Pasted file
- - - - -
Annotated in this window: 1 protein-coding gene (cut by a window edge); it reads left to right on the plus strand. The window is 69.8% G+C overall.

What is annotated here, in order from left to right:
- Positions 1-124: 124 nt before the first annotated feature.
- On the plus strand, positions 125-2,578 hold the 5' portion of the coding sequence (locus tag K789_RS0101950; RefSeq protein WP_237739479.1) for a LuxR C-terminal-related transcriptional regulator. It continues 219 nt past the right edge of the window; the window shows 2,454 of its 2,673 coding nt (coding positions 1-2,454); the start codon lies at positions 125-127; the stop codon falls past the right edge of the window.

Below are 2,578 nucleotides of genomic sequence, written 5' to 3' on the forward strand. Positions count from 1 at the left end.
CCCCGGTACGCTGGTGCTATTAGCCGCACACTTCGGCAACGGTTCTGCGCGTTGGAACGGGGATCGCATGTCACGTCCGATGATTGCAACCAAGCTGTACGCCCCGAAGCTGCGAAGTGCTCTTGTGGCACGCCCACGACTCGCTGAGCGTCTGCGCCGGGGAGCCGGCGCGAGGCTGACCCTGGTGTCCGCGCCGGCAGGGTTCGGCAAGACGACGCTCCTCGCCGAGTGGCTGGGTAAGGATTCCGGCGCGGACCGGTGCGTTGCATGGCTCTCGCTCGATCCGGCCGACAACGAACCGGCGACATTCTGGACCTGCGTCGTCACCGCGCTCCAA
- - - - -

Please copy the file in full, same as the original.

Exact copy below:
Annotated in this window: 1 protein-coding gene (cut by a window edge); it reads left to right on the plus strand. The window is 69.8% G+C overall.

What is annotated here, in order from left to right:
- Positions 1-124: 124 nt before the first annotated feature.
- On the plus strand, positions 125-2,578 hold the 5' portion of the coding sequence (locus tag K789_RS0101950; RefSeq protein WP_237739479.1) for a LuxR C-terminal-related transcriptional regulator. It continues 219 nt past the right edge of the window; the window shows 2,454 of its 2,673 coding nt (coding positions 1-2,454); the start codon lies at positions 125-127; the stop codon falls past the right edge of the window.

Below are 2,578 nucleotides of genomic sequence, written 5' to 3' on the forward strand. Positions count from 1 at the left end.
CCCCGGTACGCTGGTGCTATTAGCCGCACACTTCGGCAACGGTTCTGCGCGTTGGAACGGGGATCGCATGTCACGTCCGATGATTGCAACCAAGCTGTACGCCCCGAAGCTGCGAAGTGCTCTTGTGGCACGCCCACGACTCGCTGAGCGTCTGCGCCGGGGAGCCGGCGCGAGGCTGACCCTGGTGTCCGCGCCGGCAGGGTTCGGCAAGACGACGCTCCTCGCCGAGTGGCTGGGTAAGGATTCCGGCGCGGACCGGTGCGTTGCATGGCTCTCGCTCGATCCGGCCGACAACGAACCGGCGACATTCTGGACCTGCGTCGTCACCGCGCTCCAA